Well, probably not, but maybe we can get some hits by throwing cold water on the inflammatory claims. Russia Today of course jumps on a report in Pakistan's Express-Tribune Jan. 28 claiming that the ISIS commander for the country confessed under interrogation that he has been receiving funds through the United States. Authorities said Yousaf al Salafi was arrested in Lahore Jan. 22—although "sources" said he was actually arrested in December and it was only disclosed on Jan. 22. An anonymous "source" also said: "During the investigations, Yousaf al-Salafi revealed that he was getting funding—routed through America—to run the organization in Pakistan and recruit young people to fight in Syria." Unnamed "sources" said al-Salafi's revelations were shared with the US Secretary of State John Kerry during his recent visit to Islamabad, and with CentCom chief Gen. Lloyd Austin during his visit earlier in January. "The US has been condemning the IS activities but unfortunately has not been able to stop funding of these organizations, which is being routed through the US," the "source" taunted. OK, could be, but we are a little tired of the current craze for anonymous and therefore unverifiable sources.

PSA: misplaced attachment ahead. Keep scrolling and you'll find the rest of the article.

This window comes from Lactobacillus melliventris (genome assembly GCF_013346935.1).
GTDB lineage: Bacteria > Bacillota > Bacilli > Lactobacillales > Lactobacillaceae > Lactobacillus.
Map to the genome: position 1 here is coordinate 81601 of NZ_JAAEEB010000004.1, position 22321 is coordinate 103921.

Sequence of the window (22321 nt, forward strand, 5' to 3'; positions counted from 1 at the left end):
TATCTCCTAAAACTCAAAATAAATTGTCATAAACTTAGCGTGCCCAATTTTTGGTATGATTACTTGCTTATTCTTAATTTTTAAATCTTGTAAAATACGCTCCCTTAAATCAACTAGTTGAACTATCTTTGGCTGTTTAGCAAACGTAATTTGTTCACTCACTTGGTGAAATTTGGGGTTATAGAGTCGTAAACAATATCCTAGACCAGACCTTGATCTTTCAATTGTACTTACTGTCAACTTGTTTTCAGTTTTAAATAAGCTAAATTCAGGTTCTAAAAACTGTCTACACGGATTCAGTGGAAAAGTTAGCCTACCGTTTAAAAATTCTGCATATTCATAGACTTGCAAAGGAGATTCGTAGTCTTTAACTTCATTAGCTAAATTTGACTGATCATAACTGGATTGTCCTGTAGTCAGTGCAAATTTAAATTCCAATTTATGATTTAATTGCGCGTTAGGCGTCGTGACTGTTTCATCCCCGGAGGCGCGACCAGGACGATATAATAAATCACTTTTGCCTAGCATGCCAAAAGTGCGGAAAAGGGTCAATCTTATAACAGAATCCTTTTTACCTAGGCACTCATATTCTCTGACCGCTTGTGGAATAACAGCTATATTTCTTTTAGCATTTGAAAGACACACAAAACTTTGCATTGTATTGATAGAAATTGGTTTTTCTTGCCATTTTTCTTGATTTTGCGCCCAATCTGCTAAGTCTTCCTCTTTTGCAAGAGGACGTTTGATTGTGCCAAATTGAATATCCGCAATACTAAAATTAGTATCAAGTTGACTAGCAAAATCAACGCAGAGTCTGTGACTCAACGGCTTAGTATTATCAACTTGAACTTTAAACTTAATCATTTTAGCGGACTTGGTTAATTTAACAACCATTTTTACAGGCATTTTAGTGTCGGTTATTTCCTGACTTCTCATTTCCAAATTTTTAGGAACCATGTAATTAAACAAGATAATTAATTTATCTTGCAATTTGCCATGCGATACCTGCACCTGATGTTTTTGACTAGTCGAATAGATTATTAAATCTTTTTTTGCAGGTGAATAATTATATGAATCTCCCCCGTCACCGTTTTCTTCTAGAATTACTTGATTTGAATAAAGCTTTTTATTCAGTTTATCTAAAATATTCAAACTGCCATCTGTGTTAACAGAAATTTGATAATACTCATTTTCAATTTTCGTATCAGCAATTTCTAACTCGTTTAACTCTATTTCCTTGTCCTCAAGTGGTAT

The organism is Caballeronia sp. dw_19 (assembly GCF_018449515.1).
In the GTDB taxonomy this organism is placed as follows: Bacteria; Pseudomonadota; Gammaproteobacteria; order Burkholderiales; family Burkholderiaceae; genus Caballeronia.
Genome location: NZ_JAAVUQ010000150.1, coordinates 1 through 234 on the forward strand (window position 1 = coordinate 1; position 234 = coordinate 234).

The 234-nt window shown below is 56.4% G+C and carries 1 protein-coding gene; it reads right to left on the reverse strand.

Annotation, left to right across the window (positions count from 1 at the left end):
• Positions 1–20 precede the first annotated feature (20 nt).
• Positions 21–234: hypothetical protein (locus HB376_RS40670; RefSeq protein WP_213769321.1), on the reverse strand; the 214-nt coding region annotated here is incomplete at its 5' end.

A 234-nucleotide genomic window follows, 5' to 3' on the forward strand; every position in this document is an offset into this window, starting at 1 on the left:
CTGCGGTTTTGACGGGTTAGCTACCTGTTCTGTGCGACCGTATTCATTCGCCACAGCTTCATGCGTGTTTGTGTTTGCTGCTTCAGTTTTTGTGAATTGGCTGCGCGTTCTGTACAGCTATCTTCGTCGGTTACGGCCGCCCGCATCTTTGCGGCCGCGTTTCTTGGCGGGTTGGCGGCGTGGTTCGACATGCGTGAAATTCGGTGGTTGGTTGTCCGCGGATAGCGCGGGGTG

Fighting broke out between Kurdish forces and Syrian government troops in the northeastern city of Hassakeh, the UK-based Syrian Observatory for Human Rights said Jan. 18. The clashes reportedly began after Kurdish fighters of the People's Protection Units (YPG) detained around 10 regime loyalists they accused of seizing part of a demilitarized zone. Under a deal made last year, YPG forces control around 30% of the city, with regime forces controlling most of the city's Arab-majority neighborhoods, and a buffer zone off-limits to both sides. The deal was arranged as both sides fought to keep ISIS out of Hassakeh, a provincial capital of some 200,000 people. The new fighting is being portrayed as opening a Kurdish front against the regime. (Daily Star, Lebanon, Today's Zaman, Turkey, Jan. 18)